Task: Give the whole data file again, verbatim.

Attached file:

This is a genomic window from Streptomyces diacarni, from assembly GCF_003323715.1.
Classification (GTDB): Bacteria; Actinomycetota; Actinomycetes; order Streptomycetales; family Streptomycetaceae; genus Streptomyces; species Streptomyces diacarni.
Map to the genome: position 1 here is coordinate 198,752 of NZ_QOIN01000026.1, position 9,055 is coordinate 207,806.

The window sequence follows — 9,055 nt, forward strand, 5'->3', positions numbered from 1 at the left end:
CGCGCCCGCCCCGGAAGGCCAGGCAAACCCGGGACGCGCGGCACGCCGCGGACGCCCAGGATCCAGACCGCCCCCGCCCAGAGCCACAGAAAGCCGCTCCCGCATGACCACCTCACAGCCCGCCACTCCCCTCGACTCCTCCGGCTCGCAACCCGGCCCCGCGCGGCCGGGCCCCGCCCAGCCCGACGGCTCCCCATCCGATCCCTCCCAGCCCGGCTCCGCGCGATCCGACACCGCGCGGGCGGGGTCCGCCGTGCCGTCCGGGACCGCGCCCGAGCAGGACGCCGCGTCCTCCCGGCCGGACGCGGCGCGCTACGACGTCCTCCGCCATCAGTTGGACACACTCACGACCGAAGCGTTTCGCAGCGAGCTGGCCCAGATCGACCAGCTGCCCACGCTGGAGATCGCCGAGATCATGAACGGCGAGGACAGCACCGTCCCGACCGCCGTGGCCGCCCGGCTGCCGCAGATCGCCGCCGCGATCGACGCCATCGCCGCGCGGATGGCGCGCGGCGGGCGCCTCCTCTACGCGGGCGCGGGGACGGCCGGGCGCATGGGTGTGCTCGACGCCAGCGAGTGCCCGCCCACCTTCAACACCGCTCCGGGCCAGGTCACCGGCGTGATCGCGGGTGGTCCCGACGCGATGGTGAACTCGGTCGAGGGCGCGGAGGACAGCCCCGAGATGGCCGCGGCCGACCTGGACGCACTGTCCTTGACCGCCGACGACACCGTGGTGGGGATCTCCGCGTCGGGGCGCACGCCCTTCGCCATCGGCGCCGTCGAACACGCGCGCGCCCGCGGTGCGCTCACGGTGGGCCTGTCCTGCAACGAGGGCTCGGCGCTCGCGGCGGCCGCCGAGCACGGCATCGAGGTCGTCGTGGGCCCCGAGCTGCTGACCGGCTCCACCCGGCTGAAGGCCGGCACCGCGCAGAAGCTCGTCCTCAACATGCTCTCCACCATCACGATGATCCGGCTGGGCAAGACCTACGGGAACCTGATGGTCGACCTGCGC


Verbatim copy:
This is a genomic window from Streptomyces diacarni, from assembly GCF_003323715.1.
Classification (GTDB): Bacteria; Actinomycetota; Actinomycetes; order Streptomycetales; family Streptomycetaceae; genus Streptomyces; species Streptomyces diacarni.
Map to the genome: position 1 here is coordinate 198,752 of NZ_QOIN01000026.1, position 9,055 is coordinate 207,806.

The window sequence follows — 9,055 nt, forward strand, 5'->3', positions numbered from 1 at the left end:
CGCGCCCGCCCCGGAAGGCCAGGCAAACCCGGGACGCGCGGCACGCCGCGGACGCCCAGGATCCAGACCGCCCCCGCCCAGAGCCACAGAAAGCCGCTCCCGCATGACCACCTCACAGCCCGCCACTCCCCTCGACTCCTCCGGCTCGCAACCCGGCCCCGCGCGGCCGGGCCCCGCCCAGCCCGACGGCTCCCCATCCGATCCCTCCCAGCCCGGCTCCGCGCGATCCGACACCGCGCGGGCGGGGTCCGCCGTGCCGTCCGGGACCGCGCCCGAGCAGGACGCCGCGTCCTCCCGGCCGGACGCGGCGCGCTACGACGTCCTCCGCCATCAGTTGGACACACTCACGACCGAAGCGTTTCGCAGCGAGCTGGCCCAGATCGACCAGCTGCCCACGCTGGAGATCGCCGAGATCATGAACGGCGAGGACAGCACCGTCCCGACCGCCGTGGCCGCCCGGCTGCCGCAGATCGCCGCCGCGATCGACGCCATCGCCGCGCGGATGGCGCGCGGCGGGCGCCTCCTCTACGCGGGCGCGGGGACGGCCGGGCGCATGGGTGTGCTCGACGCCAGCGAGTGCCCGCCCACCTTCAACACCGCTCCGGGCCAGGTCACCGGCGTGATCGCGGGTGGTCCCGACGCGATGGTGAACTCGGTCGAGGGCGCGGAGGACAGCCCCGAGATGGCCGCGGCCGACCTGGACGCACTGTCCTTGACCGCCGACGACACCGTGGTGGGGATCTCCGCGTCGGGGCGCACGCCCTTCGCCATCGGCGCCGTCGAACACGCGCGCGCCCGCGGTGCGCTCACGGTGGGCCTGTCCTGCAACGAGGGCTCGGCGCTCGCGGCGGCCGCCGAGCACGGCATCGAGGTCGTCGTGGGCCCCGAGCTGCTGACCGGCTCCACCCGGCTGAAGGCCGGCACCGCGCAGAAGCTCGTCCTCAACATGCTCTCCACCATCACGATGATCCGGCTGGGCAAGACCTACGGGAACCTGATGGTCGACCTGCGC